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My husband's agenda love of gadgets
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One of the first columns I wrote was about my husband and his love of kitchen gadgets. He hasn’t changed his ways.
For the cabin he bought a miniature popcorn machine. It looks like an old fashioned popcorn popper that were in five-and-dime stores. It is red and has ornate legs and stands about four feet high. He said he bought it for the grandchildren. I’m not sure how it pops the corn as I have never seen it in use and to my knowledge it has never been used. For popcorn anyway. It does serve as storage for his fish food.

Also for the cabin he asked for and received for Father’s Day a hot dog steamer. Two feet square and maybe three feet tall, and again bright red. You put water in the bottom, plug it up and steam the hot dogs. You can also put buns in the top compartment and steam them as well.

I am not very fond of the hot dog steamer. One of my vices, as far as food goes, is a hot dog blackened on the grill. I say vice because I am sure a charred hot dog is bad for me in many ways. First, it is a hot dog and then I am eating essentially ashes as well. I also like my hot dog buns heated on the grill and slightly crisp. Top the whole thing off with mustard and sweet relish, maybe onions, and I am in food heaven (no ketchup, please).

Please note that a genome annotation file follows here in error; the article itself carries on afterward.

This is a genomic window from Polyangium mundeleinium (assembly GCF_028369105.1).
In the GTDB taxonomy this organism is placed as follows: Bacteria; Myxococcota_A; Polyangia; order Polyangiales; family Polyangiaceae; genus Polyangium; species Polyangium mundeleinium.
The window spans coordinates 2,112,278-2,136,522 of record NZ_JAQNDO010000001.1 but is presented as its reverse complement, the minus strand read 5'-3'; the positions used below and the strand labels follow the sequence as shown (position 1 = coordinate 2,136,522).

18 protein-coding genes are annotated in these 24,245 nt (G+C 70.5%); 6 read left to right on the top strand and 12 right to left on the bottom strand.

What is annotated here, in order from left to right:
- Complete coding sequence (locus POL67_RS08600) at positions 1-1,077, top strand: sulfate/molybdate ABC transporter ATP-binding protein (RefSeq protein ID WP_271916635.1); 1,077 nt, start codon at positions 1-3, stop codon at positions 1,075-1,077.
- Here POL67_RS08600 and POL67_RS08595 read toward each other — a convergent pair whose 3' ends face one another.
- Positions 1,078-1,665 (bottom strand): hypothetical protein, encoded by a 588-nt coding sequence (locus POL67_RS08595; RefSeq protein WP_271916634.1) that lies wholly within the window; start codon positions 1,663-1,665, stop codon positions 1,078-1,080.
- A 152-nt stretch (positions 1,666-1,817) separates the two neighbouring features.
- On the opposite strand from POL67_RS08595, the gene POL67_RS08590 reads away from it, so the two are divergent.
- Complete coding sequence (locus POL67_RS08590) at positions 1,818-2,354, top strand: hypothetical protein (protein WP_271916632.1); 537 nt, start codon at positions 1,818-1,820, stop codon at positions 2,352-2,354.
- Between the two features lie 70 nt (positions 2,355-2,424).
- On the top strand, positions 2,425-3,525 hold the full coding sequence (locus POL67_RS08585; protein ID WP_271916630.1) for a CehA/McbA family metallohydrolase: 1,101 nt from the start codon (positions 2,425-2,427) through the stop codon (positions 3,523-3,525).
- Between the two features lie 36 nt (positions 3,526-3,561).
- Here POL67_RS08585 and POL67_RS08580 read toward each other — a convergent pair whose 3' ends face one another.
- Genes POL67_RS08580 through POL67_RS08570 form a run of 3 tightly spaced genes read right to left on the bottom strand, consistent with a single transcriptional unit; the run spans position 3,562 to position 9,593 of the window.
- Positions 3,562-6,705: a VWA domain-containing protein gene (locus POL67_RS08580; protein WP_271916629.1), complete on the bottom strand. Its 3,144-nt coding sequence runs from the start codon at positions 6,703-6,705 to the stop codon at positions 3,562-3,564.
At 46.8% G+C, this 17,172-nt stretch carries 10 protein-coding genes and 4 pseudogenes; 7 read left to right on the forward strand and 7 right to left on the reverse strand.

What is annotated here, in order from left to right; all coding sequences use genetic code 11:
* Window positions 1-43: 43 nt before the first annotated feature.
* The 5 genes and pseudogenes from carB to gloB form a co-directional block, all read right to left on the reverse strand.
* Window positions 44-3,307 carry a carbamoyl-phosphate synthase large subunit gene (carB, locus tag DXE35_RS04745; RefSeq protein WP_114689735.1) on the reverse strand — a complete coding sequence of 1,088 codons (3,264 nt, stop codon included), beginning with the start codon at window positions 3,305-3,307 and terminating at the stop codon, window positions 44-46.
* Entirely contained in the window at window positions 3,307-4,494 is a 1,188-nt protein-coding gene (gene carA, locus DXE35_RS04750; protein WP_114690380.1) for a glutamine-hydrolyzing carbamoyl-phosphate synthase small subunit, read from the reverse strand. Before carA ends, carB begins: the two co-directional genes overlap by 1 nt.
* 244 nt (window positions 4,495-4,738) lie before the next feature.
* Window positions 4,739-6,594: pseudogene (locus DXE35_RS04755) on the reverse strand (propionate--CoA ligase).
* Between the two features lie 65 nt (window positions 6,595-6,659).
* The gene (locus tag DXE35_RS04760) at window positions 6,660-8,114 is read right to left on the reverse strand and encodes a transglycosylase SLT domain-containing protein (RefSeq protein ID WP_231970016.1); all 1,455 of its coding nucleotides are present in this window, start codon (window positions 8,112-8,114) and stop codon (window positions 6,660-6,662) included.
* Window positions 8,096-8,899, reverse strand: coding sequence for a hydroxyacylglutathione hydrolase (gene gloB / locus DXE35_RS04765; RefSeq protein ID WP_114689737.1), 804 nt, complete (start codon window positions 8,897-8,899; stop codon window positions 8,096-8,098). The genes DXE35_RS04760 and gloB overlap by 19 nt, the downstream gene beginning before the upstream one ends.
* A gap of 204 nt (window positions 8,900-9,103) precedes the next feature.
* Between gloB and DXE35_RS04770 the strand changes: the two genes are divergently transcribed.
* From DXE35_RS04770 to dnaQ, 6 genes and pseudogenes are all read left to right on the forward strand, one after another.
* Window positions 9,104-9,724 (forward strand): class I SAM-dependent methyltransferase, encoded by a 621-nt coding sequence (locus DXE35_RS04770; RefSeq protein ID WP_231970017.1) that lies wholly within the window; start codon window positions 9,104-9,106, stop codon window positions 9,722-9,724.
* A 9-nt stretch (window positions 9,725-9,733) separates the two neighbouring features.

He also purchased, right before Christmas, an electric griddle. (I am puzzled as to why he buys things that simply substitute for a stove burner. We do have a stove.) He said he wanted to make pan cakes for the grandchildren during Christmas when everyone was here. He did and they enjoyed them. But I don’t think he knew how many pan cakes one box of pan cake mix makes. I found several boxes when I was cleaning my kitchen cabinets. We are ready for next Christmas.

His latest purchase was, it’s hard to describe, a plug in pressure cooker. It’s black and about the size of a tall, round crock pot.

According to my husband, it will cook a whole fryer (up to five pounds) in 17 minutes. It will cook an ear of corn in three minutes. He has cooked spare ribs and chicken quarters in it for me. He has also used it to make grits.

The thing is programmable (all the more irresistible to my husband), and you can set it for what you want and when whatever you are cooking is done, it will automatically switch to a setting that just keeps the food warm. Apparently, it is so smart (So he says; I have never tried it.), you can just throw things in the pot, turn the dial to stew (or whatever you are cooking) and just turn it on and go away.

Now closing it up and opening it up is somewhat of a puzzle. I think it has three systems you have to lock and unlock. And, of course, you have to wait for the pressure to abate sufficiently before you can open it. It does have a system of letting off steam, but you have to be careful. He did scald himself the first time he tried it.

He says it can also be used for canning. He might be hinting to me with that comment.

I don’t trust pressure cookers. Even newfangled ones. I have never gotten over the turnip greens on my ceiling when a pressure cooker he was using exploded. I don’t see me using his new toy any time soon.

One thing which he has purchased recently I really like. (Again, I don’t use it, but I like the results when he uses it.) A Big Green Egg.

It cooks great and we have gotten into the habit of using it on Sunday and cooking two meats on it. One we eat and the other we wrap up and put in the refrigerator to heat up for another meal. Two meats with nothing to clean up in the kitchen. That’s my kind of cooking.

Paula Travis is a retired teacher from the Newton County School System. She can be contacted at